Healthcare providers can make a difference

Repeatedly, surveys of women-both with and without a history of IPV-show that women want their healthcare providers to bring up the topic of IPV.23-27 Discussions about IPV/RC are associated with cognitive and behavioral changes for women that promote their safety and reduce risk of poor health outcomes. In several qualitative studies, women with IPV histories described how positive encounters with healthcare providers led to changes that ultimately improved their situations.28,29 In one study, women who were offered information about IPV and RC in a palm-sized brochure were more likely to leave a relationship that felt unhealthy or unsafe.30

Another study found increased safety behaviors-eg, hiding money, removing weapons from the home, and establishing a coded method of calling for help from friends and family-among pregnant victims of IPV who underwent a brief informational intervention.31 In another study, women who talked to a healthcare provider about their abuse were almost 4 times as likely to use an IPV intervention as women who did not. Those who used an IPV intervention were 2.6 times more likely to leave their abusive relationship, and those who left reported improved physical health.32

Research shows that the key components associated with an IPV victim’s increased willingness to consider changes in her situation are an increased awareness of IPV and options for addressing it, a sense of external support, and improved sense of self-efficacy or perceived power.33

The Readiness Model for IPV victims developed by Cluss and colleagues provides a framework for addressing IPV and RC: Integration of IPV assessment with education and resources, use of validating, empathetic, and supportive communication to increase women’s sense of external support, and use of open-ended questions and patient-centered communication to improve patient autonomy and empowerment.34



Office-based IPV/RC assessment can be the first step in recognizing abuse. However, a woman may define IPV narrowly and thus not recognize her own experience of violence, domination, intimidation, or control as IPV or “domestic violence,” nor may she see herself as a victim.35,36 IPV/RC assessment should thus include a definition.

The American College of Obstetricians and Gynecologists (ACOG) recommends that physicians screen all patients for IPV. In particular, ACOG highlights routine ob/gyn visits, contraceptive counseling visits, and preconception visits and the first prenatal visit, trimester check-ups, and the postpartum visit.37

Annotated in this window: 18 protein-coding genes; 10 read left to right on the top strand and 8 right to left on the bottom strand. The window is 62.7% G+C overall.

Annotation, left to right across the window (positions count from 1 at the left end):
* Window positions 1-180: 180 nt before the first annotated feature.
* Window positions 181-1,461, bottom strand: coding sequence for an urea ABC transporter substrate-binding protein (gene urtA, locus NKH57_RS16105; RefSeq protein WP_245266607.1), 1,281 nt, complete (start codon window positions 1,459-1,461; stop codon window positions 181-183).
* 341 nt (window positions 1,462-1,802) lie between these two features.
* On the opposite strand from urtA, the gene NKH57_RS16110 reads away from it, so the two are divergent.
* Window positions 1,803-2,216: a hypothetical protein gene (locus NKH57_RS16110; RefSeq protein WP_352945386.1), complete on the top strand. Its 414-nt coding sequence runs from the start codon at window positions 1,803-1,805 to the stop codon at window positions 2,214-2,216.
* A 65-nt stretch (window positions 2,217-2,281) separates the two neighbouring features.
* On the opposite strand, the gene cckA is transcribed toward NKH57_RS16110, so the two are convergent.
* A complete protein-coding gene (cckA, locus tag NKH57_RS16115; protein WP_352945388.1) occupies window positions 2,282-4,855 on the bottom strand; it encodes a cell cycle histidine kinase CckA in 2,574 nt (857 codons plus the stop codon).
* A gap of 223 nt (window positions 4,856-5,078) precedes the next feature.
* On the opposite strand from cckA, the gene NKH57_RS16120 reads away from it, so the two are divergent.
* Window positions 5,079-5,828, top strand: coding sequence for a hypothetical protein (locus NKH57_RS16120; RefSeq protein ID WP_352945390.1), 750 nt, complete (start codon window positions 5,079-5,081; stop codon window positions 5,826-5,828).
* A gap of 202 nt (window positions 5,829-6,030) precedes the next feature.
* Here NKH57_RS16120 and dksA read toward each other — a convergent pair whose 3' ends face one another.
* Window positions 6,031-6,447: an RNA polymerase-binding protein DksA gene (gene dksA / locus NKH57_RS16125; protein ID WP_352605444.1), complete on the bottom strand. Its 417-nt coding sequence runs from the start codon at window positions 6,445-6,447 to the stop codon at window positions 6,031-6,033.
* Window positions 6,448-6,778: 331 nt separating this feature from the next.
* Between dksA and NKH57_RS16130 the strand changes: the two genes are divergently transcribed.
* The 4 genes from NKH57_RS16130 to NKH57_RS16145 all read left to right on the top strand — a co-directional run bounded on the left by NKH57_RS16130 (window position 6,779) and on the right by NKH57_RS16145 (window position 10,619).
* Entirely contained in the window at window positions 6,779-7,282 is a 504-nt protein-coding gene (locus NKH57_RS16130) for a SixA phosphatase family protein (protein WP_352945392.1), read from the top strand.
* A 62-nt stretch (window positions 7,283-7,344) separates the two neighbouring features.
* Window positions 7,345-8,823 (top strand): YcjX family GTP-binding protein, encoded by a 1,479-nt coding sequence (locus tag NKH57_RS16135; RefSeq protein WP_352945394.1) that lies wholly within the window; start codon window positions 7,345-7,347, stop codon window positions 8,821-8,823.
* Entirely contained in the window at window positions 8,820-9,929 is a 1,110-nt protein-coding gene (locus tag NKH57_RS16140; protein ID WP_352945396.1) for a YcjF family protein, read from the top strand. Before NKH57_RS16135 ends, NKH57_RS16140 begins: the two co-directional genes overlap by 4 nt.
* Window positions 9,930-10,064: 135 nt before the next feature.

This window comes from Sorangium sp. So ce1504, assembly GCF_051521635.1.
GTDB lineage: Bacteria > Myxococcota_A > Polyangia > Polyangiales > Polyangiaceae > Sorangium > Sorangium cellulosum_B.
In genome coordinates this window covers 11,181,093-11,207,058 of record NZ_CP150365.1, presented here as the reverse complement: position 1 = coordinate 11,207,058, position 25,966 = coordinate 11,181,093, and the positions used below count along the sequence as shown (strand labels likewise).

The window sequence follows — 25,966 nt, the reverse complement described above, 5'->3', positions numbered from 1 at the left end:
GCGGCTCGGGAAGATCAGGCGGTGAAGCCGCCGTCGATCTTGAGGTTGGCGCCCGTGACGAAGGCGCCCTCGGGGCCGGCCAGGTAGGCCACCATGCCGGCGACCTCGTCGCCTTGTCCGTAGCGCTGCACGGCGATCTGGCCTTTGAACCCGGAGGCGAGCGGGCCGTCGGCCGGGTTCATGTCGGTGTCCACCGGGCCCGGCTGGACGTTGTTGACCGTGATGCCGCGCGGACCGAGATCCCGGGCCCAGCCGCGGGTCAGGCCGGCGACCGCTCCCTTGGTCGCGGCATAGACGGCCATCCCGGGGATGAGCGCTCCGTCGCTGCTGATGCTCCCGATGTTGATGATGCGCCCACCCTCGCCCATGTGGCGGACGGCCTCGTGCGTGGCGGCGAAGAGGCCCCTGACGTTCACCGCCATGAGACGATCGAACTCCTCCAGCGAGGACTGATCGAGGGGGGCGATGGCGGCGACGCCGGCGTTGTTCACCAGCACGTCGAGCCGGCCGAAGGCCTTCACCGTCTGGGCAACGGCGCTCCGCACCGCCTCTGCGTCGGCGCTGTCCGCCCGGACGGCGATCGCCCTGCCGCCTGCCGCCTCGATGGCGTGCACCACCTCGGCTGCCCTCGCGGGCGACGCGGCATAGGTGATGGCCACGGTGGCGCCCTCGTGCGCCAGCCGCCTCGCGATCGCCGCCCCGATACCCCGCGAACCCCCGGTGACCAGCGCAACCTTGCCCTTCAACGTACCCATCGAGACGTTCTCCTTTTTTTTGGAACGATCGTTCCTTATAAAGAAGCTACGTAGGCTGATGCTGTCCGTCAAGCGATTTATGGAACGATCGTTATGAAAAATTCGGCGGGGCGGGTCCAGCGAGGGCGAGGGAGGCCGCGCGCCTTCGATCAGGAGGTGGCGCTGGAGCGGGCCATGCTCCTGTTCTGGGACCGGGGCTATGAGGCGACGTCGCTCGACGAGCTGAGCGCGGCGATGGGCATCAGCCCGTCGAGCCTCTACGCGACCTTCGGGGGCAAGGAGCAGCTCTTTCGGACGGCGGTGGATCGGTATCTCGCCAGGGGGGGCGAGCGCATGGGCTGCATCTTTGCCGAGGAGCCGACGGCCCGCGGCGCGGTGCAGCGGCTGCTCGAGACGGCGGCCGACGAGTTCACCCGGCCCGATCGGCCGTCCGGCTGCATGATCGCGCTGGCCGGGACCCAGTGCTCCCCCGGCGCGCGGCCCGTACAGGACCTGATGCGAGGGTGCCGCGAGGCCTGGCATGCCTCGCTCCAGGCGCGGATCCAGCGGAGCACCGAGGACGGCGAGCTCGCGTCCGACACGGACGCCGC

Also read: CDC finds widespread IPV in US

Universal education approach

In one qualitative study, women with IPV histories advised health providers to consider offering IPV resources regardless of disclosure. They explained that while they may be too afraid or not ready to share their experience of IPV with their provider, they would still be willing to read or consider any information, resources, or support and possibly act on this information later.34

Another study supporting the idea of universal education showed that women who received routine IPV education, both with and without a history of IPV, benefitted from increased awareness. Overall, the intervention group was 60% more likely to end “unhealthy” relationships than those in the control group-regardless of IPV history.30

Thus, education for all women seeking reproductive health services can support informed decision-making, use of advocacy services, harm-reduction strategies, and safety planning.38-44

Raising the topic of IPV/RC

Any discussion of IPV/RC should occur in private, without accompanying individuals (including partners) in the room.44 For minors, as well as in states where domestic violence may require a mandatory report, always disclose the limits of confidentiality before beginning the discussion.

The National Center for Youth Law offers guidance on minor consent and confidentiality at Depending on such reporting requirements, an introductory script may be: